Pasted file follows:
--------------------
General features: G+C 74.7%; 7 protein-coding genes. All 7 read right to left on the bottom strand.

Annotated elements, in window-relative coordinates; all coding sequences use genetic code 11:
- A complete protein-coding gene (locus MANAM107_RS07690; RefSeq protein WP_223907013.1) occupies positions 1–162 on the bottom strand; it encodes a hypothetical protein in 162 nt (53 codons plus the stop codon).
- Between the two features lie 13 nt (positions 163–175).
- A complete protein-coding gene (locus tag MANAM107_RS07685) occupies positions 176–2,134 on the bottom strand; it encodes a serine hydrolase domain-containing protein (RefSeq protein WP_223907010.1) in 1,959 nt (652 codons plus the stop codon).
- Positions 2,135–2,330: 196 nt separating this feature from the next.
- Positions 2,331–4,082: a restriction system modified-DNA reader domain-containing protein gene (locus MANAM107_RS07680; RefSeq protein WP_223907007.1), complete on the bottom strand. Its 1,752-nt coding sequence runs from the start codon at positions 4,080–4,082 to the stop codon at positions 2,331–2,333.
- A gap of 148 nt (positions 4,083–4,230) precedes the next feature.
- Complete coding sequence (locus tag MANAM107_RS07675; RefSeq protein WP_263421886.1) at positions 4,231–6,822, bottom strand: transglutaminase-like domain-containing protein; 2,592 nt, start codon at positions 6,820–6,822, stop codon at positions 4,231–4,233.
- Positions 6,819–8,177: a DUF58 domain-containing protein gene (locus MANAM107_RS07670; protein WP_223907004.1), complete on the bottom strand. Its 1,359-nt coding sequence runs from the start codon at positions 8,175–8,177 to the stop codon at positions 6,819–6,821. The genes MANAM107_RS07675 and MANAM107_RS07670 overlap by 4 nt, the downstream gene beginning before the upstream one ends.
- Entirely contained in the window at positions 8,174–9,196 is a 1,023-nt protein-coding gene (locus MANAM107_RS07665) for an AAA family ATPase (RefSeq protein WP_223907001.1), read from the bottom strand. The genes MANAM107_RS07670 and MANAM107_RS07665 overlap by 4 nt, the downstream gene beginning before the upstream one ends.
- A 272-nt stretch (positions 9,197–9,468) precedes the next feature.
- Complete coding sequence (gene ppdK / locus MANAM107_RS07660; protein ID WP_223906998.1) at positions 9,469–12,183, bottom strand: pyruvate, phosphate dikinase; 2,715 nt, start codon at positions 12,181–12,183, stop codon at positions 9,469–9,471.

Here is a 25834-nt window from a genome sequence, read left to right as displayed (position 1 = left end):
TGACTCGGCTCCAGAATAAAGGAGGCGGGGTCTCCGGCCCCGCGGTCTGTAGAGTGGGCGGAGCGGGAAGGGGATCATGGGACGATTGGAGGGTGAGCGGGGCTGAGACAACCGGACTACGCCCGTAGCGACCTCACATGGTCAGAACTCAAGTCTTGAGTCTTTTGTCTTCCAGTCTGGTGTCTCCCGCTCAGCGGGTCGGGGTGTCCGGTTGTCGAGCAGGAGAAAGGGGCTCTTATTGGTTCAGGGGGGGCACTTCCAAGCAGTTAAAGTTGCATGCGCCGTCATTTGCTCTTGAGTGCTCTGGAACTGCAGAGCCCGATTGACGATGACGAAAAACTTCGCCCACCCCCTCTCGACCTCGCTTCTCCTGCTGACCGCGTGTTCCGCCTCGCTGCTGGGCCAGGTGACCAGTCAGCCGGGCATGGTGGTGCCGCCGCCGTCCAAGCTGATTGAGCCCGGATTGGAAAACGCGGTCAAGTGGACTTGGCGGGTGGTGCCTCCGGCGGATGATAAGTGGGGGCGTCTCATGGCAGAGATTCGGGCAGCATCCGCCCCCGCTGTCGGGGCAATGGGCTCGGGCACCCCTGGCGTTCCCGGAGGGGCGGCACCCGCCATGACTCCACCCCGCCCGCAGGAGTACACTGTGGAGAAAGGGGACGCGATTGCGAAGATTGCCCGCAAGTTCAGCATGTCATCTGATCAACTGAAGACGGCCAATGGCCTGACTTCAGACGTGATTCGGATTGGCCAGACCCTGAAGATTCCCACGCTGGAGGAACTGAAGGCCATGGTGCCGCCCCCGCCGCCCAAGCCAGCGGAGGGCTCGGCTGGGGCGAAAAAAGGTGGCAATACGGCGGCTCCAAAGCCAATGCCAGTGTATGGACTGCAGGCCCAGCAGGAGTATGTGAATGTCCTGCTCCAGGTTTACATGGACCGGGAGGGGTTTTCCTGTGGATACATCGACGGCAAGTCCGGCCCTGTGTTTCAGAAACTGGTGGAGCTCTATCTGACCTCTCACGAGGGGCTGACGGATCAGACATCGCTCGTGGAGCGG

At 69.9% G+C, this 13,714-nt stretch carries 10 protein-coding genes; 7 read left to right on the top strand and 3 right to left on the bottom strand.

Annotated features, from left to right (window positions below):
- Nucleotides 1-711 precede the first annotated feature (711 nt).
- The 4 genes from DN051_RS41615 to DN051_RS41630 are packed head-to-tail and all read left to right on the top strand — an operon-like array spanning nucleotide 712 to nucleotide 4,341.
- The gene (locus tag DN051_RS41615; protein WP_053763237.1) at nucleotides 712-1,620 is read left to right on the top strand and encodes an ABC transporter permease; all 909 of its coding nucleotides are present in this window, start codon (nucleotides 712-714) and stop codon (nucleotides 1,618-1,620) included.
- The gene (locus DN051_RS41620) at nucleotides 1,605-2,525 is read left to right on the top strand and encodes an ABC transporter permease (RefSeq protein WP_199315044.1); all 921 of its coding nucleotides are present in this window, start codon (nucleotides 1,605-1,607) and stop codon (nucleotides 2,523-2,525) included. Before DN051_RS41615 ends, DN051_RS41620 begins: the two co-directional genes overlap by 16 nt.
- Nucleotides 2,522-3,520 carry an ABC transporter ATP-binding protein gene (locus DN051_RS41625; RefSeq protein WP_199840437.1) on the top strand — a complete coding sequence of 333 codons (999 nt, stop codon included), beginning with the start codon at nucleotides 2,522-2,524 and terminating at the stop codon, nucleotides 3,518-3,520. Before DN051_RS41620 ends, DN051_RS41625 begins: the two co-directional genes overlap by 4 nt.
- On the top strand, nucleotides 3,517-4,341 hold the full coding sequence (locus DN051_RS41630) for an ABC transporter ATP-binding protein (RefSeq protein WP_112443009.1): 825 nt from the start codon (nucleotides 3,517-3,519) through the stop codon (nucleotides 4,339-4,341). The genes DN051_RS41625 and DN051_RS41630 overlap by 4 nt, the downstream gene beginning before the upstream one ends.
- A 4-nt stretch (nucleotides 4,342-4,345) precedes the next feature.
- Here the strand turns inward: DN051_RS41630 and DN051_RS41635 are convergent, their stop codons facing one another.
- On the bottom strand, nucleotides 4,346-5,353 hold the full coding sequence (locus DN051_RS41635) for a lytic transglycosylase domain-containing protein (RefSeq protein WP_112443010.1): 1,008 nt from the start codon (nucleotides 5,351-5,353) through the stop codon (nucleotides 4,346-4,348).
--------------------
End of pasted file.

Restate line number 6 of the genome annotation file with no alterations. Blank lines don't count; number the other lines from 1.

- Positions 2,135–2,330: 196 nt separating this feature from the next.